26. Open Windows Explorer

Press the Windows logo key + E to open a new instance of Windows Explorer.

27. Create A New Instance Of The First Icon In The Taskbar

Press Windows + 1 Keys to open a new instance of the first icon in the taskbar. This could prove really useful in some circumstances.

28. Windows Action Center

Windows Action Center offers you important information about your PC, like the Antivirus Status, updates, troubleshooting and provides a backup scheduling feature.

To access it, go to Control Panel -> System And Security -> Action Center.

29. Windows Troubleshooting Platform

This platform can help you solve a lot of issues you may encounter, like the internet connection, hardware devices, poor system performance and more. You can choose what to troubleshoot and it will come with some possible explanations for the problem that might really help you.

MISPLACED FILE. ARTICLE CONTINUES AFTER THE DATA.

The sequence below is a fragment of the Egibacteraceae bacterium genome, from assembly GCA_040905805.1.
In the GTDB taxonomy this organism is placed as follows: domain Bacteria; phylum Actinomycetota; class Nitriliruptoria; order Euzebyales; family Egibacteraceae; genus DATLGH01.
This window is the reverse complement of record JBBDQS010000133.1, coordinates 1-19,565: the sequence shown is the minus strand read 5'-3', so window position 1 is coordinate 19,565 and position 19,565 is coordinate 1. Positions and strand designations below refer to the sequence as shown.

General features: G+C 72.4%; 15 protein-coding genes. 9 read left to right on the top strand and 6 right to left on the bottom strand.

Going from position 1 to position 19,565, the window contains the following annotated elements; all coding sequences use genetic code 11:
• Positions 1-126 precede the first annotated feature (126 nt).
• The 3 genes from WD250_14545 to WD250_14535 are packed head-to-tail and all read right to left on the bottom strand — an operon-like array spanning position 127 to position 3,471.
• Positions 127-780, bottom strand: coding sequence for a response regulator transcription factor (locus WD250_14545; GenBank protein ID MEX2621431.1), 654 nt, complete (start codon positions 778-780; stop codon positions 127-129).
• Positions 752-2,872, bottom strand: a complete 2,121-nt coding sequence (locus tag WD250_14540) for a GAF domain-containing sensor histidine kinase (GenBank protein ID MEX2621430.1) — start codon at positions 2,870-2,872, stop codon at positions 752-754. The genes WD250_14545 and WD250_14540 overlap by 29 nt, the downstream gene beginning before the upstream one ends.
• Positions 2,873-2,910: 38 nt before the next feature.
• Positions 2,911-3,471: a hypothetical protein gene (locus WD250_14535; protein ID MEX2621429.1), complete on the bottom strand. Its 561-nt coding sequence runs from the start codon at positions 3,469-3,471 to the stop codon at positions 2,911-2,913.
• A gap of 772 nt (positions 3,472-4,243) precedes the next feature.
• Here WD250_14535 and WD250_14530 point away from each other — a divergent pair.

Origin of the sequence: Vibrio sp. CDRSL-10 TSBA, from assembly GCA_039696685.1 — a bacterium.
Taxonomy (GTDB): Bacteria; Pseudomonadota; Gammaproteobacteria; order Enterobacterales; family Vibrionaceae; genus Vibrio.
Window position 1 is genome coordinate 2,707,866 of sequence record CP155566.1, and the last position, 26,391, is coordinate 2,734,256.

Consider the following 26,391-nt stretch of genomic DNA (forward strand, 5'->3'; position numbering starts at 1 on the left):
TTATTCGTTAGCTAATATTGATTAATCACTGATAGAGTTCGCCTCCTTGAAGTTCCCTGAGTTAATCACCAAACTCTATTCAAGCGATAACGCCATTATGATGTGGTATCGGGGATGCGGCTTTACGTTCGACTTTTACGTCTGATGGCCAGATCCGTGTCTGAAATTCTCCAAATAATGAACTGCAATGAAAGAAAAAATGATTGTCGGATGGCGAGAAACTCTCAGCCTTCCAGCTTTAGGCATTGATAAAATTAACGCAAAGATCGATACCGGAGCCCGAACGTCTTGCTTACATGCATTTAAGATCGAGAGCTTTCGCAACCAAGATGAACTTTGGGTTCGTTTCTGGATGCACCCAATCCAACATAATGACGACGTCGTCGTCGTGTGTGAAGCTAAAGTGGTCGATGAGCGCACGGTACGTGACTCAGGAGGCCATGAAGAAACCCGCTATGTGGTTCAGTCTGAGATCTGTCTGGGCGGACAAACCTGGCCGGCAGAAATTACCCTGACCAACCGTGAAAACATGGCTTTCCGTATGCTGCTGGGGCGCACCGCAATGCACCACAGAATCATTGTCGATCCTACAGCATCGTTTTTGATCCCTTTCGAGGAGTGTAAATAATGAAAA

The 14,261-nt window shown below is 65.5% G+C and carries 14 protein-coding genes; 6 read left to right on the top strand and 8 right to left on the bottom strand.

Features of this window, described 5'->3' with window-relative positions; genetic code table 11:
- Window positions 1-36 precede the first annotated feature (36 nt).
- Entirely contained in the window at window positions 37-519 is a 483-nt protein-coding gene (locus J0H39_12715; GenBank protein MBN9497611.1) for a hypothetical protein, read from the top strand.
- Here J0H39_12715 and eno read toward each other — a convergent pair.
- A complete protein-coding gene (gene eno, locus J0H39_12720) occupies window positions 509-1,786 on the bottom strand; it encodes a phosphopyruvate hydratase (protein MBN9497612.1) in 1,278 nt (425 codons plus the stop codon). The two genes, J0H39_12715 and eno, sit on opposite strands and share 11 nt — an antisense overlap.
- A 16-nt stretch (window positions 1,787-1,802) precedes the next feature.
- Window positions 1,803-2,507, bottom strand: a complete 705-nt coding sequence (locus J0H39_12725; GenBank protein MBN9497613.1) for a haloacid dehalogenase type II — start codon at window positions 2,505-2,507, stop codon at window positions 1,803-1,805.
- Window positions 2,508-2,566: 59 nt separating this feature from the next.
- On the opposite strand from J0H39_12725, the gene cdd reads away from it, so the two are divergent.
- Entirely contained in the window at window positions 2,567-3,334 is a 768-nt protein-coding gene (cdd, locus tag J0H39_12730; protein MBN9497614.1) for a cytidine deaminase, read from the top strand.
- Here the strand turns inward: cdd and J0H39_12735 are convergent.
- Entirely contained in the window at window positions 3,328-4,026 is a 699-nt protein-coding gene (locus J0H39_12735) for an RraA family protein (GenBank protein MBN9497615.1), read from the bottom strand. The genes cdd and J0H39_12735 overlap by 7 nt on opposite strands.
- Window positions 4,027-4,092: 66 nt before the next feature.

There are a lot of options, guidance and information available there, so give it a try by typing “troubleshoot” or “fix” after pressing the Windows Key.

30. Turn Off System Notifications

System notifications are usually disturbing and aren’t always useful, so you might want to turn some of them off and.

This can be done in Windows 7 by double clicking the Notification Area Icons in Control panel. There you can change notifications and icons for the Action Center, Network, Volume, Windows Explorer, Media Center Tray Applet, Windows Update Automatic Updates.

31. Turn Off Security Messages